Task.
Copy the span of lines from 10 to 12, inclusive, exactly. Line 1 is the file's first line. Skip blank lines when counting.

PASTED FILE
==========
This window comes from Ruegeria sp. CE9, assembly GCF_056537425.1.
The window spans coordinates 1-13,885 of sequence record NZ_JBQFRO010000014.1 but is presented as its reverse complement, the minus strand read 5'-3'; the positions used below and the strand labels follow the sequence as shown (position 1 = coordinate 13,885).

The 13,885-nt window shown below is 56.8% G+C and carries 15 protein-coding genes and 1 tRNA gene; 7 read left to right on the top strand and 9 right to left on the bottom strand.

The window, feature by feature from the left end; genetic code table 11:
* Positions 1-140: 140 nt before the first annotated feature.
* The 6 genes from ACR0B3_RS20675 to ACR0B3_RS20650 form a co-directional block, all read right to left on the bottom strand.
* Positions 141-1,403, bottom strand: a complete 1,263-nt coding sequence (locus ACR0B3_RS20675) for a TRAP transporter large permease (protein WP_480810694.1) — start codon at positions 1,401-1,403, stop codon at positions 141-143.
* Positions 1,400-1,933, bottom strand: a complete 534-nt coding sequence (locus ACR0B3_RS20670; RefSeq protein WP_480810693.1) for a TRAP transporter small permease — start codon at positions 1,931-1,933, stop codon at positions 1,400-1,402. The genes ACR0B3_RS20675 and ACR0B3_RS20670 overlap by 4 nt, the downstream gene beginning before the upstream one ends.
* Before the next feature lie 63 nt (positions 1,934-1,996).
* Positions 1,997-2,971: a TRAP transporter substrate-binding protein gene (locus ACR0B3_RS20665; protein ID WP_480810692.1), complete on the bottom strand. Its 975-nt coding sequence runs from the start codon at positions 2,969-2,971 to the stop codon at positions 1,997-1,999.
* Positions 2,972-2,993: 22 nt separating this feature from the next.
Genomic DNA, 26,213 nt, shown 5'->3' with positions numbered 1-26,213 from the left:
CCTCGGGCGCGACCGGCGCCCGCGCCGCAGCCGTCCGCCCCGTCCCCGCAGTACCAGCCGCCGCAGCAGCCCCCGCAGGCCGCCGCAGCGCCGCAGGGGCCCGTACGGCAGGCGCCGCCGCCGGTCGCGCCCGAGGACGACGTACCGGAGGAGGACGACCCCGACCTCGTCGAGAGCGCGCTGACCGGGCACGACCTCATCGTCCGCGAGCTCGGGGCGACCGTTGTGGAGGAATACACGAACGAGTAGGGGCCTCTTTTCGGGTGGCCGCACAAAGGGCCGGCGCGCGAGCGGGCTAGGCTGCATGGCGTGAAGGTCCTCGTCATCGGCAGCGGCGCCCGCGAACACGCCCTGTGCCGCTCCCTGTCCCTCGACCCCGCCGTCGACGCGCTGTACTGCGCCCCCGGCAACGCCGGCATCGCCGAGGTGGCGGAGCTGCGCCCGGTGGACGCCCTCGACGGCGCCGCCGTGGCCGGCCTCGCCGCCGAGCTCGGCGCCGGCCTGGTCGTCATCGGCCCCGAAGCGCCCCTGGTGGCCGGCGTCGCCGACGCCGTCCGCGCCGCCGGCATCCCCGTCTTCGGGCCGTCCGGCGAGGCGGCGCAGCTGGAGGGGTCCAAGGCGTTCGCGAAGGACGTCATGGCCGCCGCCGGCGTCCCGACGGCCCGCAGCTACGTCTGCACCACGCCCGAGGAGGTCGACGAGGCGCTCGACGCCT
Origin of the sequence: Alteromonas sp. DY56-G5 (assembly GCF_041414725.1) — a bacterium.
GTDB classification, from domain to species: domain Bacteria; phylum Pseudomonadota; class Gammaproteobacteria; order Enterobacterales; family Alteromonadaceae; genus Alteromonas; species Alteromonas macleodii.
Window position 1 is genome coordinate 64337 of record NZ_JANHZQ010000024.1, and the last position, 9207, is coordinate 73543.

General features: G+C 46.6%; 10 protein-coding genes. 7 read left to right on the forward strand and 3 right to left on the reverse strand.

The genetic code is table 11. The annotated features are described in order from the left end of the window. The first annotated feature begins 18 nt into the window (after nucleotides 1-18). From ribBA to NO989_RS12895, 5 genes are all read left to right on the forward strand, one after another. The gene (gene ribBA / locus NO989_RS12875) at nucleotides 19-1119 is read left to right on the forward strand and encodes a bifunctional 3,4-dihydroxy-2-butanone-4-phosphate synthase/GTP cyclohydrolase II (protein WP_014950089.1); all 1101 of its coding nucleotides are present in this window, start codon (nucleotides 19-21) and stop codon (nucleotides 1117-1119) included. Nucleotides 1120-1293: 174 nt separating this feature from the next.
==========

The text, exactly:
* Positions 1,997-2,971: a TRAP transporter substrate-binding protein gene (locus ACR0B3_RS20665; protein ID WP_480810692.1), complete on the bottom strand. Its 975-nt coding sequence runs from the start codon at positions 2,969-2,971 to the stop codon at positions 1,997-1,999.
* Positions 2,972-2,993: 22 nt separating this feature from the next.
Genomic DNA, 26,213 nt, shown 5'->3' with positions numbered 1-26,213 from the left: